There could be another speed bump ahead for the US economy.
Tomorrow, the Federal Reserve Board may try to slow the economy with another 1/4-percent rise in interest rates - a move that many believe would be the last rate rise of the year.
The rate hike is expected to have more of a psychological impact on the economy than a real effect. Such a hike would signal to Wall Street that the Fed is unhappy with the zip in the economy and concerned about possible inflation. Yet most believe the hike would have little practical impact.
Mortgage rates already reflect the expectation of the higher rates and a 1/4-point increase in rates is not likely to keep consumers from car lots or shopping malls. In addition, the stock market has already factored in the presumed August hike.
"The real question is whether the Fed needs to tighten later this year or beyond," says economist William Sullivan, with Dean Witter Morgan Stanley in New York.
If the Fed decides it needs to hike rates again at its October meeting, the stock and bond markets might feel a downdraft.
"A stiff correction in the market is apt to have a curbing effect on the economy - more than the actual rate increase," adds Mr. Sullivan.
Mixed economic signs
So far there are only scattered signs that the economy is responding to the last rate hike at the end of June. Housing is starting to slow as mortgages get more expensive. For the moment, consumers, perhaps slightly more apprehensive, appear to be backing off some. But the US job machine is humming and business is still scampering to fill orders.
Because of the mixed signs, economists believe the Fed will have a tough call. "The economic numbers are a little hard to interpret," says Lyle Gramley, a former Fed governor.
For example, inflation numbers, which came out last week, don't indicate any price spiral. The July consumer price index (CPI) showed a 0.3 percent increase, mainly fueled by higher tobacco and gasoline prices. Excluding food and fuel, inflation rose at 0.2 percent - a pace acceptable to Fed Chairman Alan Greenspan.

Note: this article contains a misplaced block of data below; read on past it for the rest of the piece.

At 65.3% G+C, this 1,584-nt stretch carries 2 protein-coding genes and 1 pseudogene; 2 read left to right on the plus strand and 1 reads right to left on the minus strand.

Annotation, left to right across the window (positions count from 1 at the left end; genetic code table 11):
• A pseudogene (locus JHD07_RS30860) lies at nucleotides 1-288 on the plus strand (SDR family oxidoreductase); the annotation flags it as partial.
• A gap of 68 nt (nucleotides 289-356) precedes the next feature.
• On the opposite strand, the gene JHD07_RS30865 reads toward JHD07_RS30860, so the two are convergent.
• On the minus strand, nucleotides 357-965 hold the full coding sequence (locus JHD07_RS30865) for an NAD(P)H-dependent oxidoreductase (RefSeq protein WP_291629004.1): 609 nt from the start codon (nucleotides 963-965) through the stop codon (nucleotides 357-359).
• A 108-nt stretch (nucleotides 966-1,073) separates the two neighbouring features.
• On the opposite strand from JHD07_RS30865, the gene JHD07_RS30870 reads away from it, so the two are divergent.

"One can make a case that not too much tightening of monetary policy is necessary," adds Mr. Gramley, a consulting economist at the Mortgage Bankers Association in Washington. The Fed may opt to keep rates the same but announce it has a "bias" toward tightening - a way to warn the markets it is considering a rate hike, says Gramley.
But most economists believe the Fed will act now. When the July unemployment rate was issued two weeks ago, many economists believe the numbers indicated a lathered-up economy. In addition, productivity gains appear to be slowing. In the past, most companies have been able to increase production, without higher costs because of productivity gains.
"I think the Fed will say they need to raise rates one more time - to tweak things," says Robert MacIntosh, chief economist for Boston-based Eaton Vance Management.
A correction for Asia
Economist Don Hilber of Wells Fargo & Co. in Minneapolis thinks the Fed may rationalize a rate hike by noting that it lowered interest rates three times last year when it was worried about the Asian collapse. Now that Asia's economies have stabilized, a second rate rise could be explained as taking back some of the previous cuts.
"It's not putting the screws on the economy," he says.
But other economists feel the Fed might want to wait to see how much the second quarter gross domestic product (GDP) is revised. A preliminary look showed the GDP growing at a 2.3 percent annual rate, down from 4.3 percent in the first quarter. With imports surging into the country, the revised GDP numbers may show a much slower economy than anticipated.
Gerald Cohen, senior economist for Merrill Lynch & Co. in New York, estimates that the GDP will be revised to a 1.8 percent annual growth rate because of imports.
"The drag on US growth from deteriorating trade is intense," says Mr. Cohen
Despite the fact the economy will have a weak quarter, Merrill Lynch's computer model indicates that Mr. Greenspan will tighten interest rates because of the Fed's fear of potential inflation, says Cohen.
"The Fed is concerned there will be too much pressure on firms to raise wages because of the low unemployment rate. A rate hike will take the edge off the labor market," he says.
Last chance in October
The Fed won't have much more data to look at before its next meeting in October. There will be one set of inflation numbers, the August unemployment report, and the second-quarter GDP revision.
But that might be the last opportunity for the central bank to increase rates because of the approaching millennium.
"There's an argument that if the Fed acts, it should do it as soon as possible so you're through the end of the year - a period of stress - with a stable policy backdrop for the financial markets," says Sullivan of Dean Witter.
(c) Copyright 1999. The Christian Science Publishing Society